Any retailer will tell you that customer loyalty is something of a holy grail – once you have hit upon a way of helping customers to value your products above your competitors’, you can rely on them for repeat business. However, ‘loyalty’ suggests that the customer owes something to the retailer – in reality, the reverse is true. Today’s retailers are beholden to the customer - if they don’t meet their needs, even the most traditionally loyal customers can easily go elsewhere.
Rather than loyalty, retailers should be looking for ‘relevance’ – context-specific, personalised customer engagement matched to the customer’s individual needs, including:
Retail segment – tailored activity related to customer type, for example:
- People making luxury purchases will be looking for a true one-to-one experience, facilitated by a personal shopper
- People doing their weekly grocery shop are more inclined to value discounts, offers and initiatives which make their lives easier
Location – where shoppers are, both physically and in the purchase cycle, for example:
- Pinpointing customers as they pass or enter stores using beacon technology and smart ads/displays
- Sending reminders and alerts as they approach the checkout
Time – when people choose to make purchases, seasonal and ‘milestone’ influences, for example:
- Alerting customers to special lunchtime offers/meal deals which are time-limited
- Sending information and offers linked to personal occasions such as birthdays
How to be relevant
Wanting to provide relevant experiences is one thing – delivering them is another. It involves accessing customer data and gathering it into one place so that it can be analysed and used intelligently. This is where retailers’ IT and tech departments sometimes get stuck – it’s difficult to justify the perceived cost of this kind of systems integration if there’s no existing business case for it.
The key is to focus on small initiatives that target small, measurable sub-sections of customer which will prove the business case for broader changes. If you can show the business what relevant, targeted loyalty can do for your uptake and conversion, it should be easier to get agreement to broader and bigger initiatives.
Step 1 – choose an area relevant to the customer
- Focus on something which definitely has an impact on customer behaviour
- Who uses the retail application is a good place to start. As the data is ‘owned’ by the retailer, it’s easy to access and customers have opted in to providing information by downloading it. This is important – there’s a fine line between providing a personal service and ‘stalking’ your customer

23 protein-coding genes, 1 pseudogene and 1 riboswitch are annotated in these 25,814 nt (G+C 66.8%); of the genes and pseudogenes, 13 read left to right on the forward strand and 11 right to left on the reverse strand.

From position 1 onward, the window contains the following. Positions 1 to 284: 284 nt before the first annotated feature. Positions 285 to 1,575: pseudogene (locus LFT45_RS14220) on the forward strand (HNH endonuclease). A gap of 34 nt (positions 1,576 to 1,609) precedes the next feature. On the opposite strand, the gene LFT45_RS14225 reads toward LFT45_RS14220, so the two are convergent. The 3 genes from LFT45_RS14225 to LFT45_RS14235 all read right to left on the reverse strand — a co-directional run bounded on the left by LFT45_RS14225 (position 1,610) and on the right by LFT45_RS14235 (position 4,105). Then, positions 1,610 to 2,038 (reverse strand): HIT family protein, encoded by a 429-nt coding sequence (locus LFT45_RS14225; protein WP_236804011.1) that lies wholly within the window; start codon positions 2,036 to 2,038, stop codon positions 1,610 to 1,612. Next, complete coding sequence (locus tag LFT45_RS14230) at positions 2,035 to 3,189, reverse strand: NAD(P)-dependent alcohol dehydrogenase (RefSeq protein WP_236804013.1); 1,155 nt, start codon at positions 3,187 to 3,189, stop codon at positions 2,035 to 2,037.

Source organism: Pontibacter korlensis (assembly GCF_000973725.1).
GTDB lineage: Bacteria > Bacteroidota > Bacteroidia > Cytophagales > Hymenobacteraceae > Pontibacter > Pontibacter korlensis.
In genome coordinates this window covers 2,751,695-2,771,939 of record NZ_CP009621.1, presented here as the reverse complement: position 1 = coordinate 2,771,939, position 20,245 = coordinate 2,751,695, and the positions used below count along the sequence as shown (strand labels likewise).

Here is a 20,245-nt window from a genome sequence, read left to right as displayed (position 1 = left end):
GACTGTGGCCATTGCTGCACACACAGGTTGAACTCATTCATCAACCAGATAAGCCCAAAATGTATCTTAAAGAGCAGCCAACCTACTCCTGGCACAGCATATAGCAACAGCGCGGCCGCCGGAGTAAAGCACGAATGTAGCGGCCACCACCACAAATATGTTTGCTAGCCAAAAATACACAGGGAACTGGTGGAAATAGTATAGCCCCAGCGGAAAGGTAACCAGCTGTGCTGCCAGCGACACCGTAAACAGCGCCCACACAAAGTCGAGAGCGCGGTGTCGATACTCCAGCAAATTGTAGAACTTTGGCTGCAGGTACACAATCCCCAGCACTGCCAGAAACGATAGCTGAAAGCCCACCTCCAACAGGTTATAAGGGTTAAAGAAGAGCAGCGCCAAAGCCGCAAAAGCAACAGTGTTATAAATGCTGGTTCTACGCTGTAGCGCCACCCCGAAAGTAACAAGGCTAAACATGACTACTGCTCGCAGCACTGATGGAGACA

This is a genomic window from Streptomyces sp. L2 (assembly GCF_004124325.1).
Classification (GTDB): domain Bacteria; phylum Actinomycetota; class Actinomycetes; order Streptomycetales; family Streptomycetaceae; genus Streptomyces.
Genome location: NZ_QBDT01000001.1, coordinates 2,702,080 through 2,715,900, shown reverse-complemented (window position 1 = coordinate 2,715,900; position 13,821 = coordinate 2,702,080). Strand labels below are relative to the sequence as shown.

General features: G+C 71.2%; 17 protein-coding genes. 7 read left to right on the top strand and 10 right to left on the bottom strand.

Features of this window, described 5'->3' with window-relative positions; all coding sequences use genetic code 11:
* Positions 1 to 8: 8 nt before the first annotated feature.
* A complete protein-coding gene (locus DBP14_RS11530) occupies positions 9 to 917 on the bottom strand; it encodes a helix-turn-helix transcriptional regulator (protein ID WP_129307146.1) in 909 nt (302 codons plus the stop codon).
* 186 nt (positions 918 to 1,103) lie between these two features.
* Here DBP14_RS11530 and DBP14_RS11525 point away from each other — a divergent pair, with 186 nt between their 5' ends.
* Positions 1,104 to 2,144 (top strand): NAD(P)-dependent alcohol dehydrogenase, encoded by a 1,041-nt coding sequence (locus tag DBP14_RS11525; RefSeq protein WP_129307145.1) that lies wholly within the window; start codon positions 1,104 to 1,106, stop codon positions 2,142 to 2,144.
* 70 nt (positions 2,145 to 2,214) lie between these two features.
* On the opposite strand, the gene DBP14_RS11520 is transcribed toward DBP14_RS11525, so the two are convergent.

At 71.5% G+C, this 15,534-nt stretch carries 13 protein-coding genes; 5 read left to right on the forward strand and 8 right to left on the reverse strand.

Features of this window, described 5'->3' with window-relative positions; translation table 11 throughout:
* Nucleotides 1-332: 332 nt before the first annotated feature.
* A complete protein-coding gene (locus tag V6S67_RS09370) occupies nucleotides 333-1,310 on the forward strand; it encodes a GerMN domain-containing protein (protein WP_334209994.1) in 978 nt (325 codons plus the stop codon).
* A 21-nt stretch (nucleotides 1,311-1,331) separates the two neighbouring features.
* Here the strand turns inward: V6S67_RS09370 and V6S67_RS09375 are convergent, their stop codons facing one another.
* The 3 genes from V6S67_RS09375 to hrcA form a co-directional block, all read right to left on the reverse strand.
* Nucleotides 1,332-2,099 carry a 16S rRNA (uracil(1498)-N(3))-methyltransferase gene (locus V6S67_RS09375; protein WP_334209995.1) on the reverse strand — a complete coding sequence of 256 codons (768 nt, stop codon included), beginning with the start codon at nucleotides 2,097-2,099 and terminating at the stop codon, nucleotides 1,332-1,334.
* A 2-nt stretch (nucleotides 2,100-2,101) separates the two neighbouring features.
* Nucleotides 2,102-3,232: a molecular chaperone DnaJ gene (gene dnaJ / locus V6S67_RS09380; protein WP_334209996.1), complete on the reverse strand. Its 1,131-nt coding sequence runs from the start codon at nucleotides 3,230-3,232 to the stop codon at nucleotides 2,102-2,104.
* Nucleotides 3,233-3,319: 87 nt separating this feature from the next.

Step 2 – analyse the data to identify customer profiles and activity:
- When and where they access the application – when they’re out shopping, in-store, in the changing room etc
- What they use it for – product comparison, special offers, price checks, advice and so on
Step 3 – use the results to segment customer behaviour
- When and how they are most likely to make a purchase
- Which initiatives they are most likely to respond to – does the data indicate that they like receiving product-specific offers when they’re in-store, do they look for additional product information when making big-ticket purchases?
Step 4 – experiment with small initiatives and swift iterations
- Select one or two areas where you can make changes based on customer behaviour – if the data shows that they respond to alerts about product offers, trial in-aisle deals and discounts related to previous purchases. If they tend to make significant purchases based on special occasions, trial birthday offers related to wishlists. Limit activity to a couple of stores so that the data and results can be managed easily and without too much disruption to the business as a whole. This will also allow you to collect user feedback so that any future initiatives can use it to make improvements
- Focus on where customers are likely to buy (context) and when they buy (chronology) to pinpoint the best time and place for data-led initiatives
Step 5 – gather the results to make a business case
- Small, swift iterations allow you to quickly access the outcomes, analyse the results and get a sound idea of the impact of your initiative
- Make sure you have a control group, so that the business can easily see the impact your initiative has made outside of the wider business conditions
- Impact analysis and implementation results can be built into an evidence-based business case in advance of full rollout – this ‘test and learn’ approach can be key to selling in a concept as it minimises risk and investment.
Clearly, it’s not possible to become truly relevant to the customer without access to the data, and that involves connecting online with offline in an intelligent, useable way. This is where IT departments need to take a leap of faith and develop a strategy which includes a plan for data integration and orchestration. Once they’ve taken the plunge, this ‘start small, move fast’ approach should not only increase sales - it will also have the added benefit of making the customer feel that the retailer ‘gets’ them and what they need.
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